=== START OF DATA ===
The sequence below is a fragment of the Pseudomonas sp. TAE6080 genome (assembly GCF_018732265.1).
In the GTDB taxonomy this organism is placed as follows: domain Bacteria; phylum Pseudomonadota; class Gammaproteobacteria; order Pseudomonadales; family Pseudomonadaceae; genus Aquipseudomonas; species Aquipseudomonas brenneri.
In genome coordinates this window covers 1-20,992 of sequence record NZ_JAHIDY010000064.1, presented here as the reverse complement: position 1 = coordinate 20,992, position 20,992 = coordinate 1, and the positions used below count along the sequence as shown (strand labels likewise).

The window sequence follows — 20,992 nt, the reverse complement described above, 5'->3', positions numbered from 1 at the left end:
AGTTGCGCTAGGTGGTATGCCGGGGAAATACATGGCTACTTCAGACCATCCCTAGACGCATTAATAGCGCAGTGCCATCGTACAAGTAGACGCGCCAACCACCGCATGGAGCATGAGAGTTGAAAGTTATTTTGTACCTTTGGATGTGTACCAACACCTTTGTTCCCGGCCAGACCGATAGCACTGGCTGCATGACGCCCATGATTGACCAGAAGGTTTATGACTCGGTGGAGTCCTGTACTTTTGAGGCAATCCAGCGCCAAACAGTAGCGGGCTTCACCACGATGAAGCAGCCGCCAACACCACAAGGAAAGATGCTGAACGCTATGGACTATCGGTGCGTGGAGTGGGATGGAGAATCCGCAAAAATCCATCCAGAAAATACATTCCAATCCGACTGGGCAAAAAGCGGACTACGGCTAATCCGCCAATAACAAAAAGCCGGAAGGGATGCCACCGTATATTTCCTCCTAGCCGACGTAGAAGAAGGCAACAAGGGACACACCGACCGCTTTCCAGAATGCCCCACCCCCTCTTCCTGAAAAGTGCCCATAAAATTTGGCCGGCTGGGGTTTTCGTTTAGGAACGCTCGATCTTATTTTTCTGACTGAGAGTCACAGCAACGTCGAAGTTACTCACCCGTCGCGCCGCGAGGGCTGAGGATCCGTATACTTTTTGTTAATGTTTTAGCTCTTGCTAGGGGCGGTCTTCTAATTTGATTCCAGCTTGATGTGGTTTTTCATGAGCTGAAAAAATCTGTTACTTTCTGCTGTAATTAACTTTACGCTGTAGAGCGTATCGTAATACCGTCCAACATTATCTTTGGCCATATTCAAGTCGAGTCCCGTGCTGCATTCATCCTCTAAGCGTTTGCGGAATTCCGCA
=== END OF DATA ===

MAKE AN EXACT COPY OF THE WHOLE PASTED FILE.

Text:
The sequence below is a fragment of the Pseudomonas sp. TAE6080 genome (assembly GCF_018732265.1).
In the GTDB taxonomy this organism is placed as follows: domain Bacteria; phylum Pseudomonadota; class Gammaproteobacteria; order Pseudomonadales; family Pseudomonadaceae; genus Aquipseudomonas; species Aquipseudomonas brenneri.
In genome coordinates this window covers 1-20,992 of sequence record NZ_JAHIDY010000064.1, presented here as the reverse complement: position 1 = coordinate 20,992, position 20,992 = coordinate 1, and the positions used below count along the sequence as shown (strand labels likewise).

The window sequence follows — 20,992 nt, the reverse complement described above, 5'->3', positions numbered from 1 at the left end:
AGTTGCGCTAGGTGGTATGCCGGGGAAATACATGGCTACTTCAGACCATCCCTAGACGCATTAATAGCGCAGTGCCATCGTACAAGTAGACGCGCCAACCACCGCATGGAGCATGAGAGTTGAAAGTTATTTTGTACCTTTGGATGTGTACCAACACCTTTGTTCCCGGCCAGACCGATAGCACTGGCTGCATGACGCCCATGATTGACCAGAAGGTTTATGACTCGGTGGAGTCCTGTACTTTTGAGGCAATCCAGCGCCAAACAGTAGCGGGCTTCACCACGATGAAGCAGCCGCCAACACCACAAGGAAAGATGCTGAACGCTATGGACTATCGGTGCGTGGAGTGGGATGGAGAATCCGCAAAAATCCATCCAGAAAATACATTCCAATCCGACTGGGCAAAAAGCGGACTACGGCTAATCCGCCAATAACAAAAAGCCGGAAGGGATGCCACCGTATATTTCCTCCTAGCCGACGTAGAAGAAGGCAACAAGGGACACACCGACCGCTTTCCAGAATGCCCCACCCCCTCTTCCTGAAAAGTGCCCATAAAATTTGGCCGGCTGGGGTTTTCGTTTAGGAACGCTCGATCTTATTTTTCTGACTGAGAGTCACAGCAACGTCGAAGTTACTCACCCGTCGCGCCGCGAGGGCTGAGGATCCGTATACTTTTTGTTAATGTTTTAGCTCTTGCTAGGGGCGGTCTTCTAATTTGATTCCAGCTTGATGTGGTTTTTCATGAGCTGAAAAAATCTGTTACTTTCTGCTGTAATTAACTTTACGCTGTAGAGCGTATCGTAATACCGTCCAACATTATCTTTGGCCATATTCAAGTCGAGTCCCGTGCTGCATTCATCCTCTAAGCGTTTGCGGAATTCCGCA